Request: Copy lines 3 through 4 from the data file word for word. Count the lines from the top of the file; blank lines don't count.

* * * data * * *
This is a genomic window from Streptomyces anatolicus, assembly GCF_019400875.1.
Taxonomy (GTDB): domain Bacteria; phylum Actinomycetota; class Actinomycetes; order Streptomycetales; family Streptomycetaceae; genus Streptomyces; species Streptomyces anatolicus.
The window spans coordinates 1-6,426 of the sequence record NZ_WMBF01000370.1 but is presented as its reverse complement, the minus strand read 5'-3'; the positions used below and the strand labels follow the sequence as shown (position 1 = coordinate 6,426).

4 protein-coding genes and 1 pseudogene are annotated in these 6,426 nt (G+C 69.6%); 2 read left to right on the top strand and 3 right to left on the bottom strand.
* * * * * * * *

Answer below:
The window spans coordinates 1-6,426 of the sequence record NZ_WMBF01000370.1 but is presented as its reverse complement, the minus strand read 5'-3'; the positions used below and the strand labels follow the sequence as shown (position 1 = coordinate 6,426).

4 protein-coding genes and 1 pseudogene are annotated in these 6,426 nt (G+C 69.6%); 2 read left to right on the top strand and 3 right to left on the bottom strand.